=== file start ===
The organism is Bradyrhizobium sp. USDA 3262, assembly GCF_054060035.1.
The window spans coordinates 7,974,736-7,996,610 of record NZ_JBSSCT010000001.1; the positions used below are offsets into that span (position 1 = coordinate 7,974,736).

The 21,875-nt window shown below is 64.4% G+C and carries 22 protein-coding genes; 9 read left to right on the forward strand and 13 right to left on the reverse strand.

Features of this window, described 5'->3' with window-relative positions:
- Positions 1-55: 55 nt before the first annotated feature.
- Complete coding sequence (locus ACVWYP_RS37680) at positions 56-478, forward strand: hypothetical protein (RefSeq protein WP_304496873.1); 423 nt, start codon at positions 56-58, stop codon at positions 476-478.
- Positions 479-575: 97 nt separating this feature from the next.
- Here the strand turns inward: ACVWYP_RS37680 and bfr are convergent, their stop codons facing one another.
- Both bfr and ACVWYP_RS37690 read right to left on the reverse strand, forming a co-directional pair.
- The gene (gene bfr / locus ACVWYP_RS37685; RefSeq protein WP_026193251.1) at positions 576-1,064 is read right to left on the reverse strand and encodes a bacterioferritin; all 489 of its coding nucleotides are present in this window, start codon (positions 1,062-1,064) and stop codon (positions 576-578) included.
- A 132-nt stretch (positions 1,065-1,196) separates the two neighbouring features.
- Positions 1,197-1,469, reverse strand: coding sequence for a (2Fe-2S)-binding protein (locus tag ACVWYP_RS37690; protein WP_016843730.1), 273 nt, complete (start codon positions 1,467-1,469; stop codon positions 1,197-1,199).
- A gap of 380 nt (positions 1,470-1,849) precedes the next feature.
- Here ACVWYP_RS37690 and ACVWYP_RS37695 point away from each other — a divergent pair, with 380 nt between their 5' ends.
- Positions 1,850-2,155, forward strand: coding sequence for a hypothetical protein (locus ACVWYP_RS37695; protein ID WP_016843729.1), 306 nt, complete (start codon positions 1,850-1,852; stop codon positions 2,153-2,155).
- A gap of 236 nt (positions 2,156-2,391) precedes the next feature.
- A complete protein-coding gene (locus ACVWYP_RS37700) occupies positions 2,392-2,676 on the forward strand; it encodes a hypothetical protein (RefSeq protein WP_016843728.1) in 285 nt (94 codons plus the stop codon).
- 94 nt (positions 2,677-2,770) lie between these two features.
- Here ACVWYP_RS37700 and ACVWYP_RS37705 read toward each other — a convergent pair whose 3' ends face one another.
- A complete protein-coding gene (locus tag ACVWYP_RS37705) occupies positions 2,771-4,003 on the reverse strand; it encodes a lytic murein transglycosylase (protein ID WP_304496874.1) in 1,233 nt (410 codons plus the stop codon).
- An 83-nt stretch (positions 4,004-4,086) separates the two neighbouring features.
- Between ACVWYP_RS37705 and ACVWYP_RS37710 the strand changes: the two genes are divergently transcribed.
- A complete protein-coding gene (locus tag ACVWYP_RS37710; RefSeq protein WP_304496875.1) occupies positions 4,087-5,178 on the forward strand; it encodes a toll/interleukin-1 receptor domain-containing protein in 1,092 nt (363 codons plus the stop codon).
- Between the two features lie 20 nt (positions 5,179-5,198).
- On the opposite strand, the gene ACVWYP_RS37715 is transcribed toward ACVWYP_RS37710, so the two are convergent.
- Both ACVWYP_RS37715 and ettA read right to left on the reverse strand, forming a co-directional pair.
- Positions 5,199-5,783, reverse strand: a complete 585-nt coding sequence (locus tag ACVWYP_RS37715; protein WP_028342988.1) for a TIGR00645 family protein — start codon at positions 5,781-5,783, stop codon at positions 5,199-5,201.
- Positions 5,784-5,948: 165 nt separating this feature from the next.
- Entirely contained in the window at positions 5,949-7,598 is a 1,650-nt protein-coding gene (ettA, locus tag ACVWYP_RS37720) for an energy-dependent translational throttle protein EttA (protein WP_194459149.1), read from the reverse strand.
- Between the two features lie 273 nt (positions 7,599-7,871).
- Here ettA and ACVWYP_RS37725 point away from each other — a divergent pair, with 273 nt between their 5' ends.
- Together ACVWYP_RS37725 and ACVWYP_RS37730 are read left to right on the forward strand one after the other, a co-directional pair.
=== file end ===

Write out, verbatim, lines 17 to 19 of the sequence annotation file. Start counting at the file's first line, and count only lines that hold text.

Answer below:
- A complete protein-coding gene (locus ACVWYP_RS37700) occupies positions 2,392-2,676 on the forward strand; it encodes a hypothetical protein (RefSeq protein WP_016843728.1) in 285 nt (94 codons plus the stop codon).
- 94 nt (positions 2,677-2,770) lie between these two features.
- Here ACVWYP_RS37700 and ACVWYP_RS37705 read toward each other — a convergent pair whose 3' ends face one another.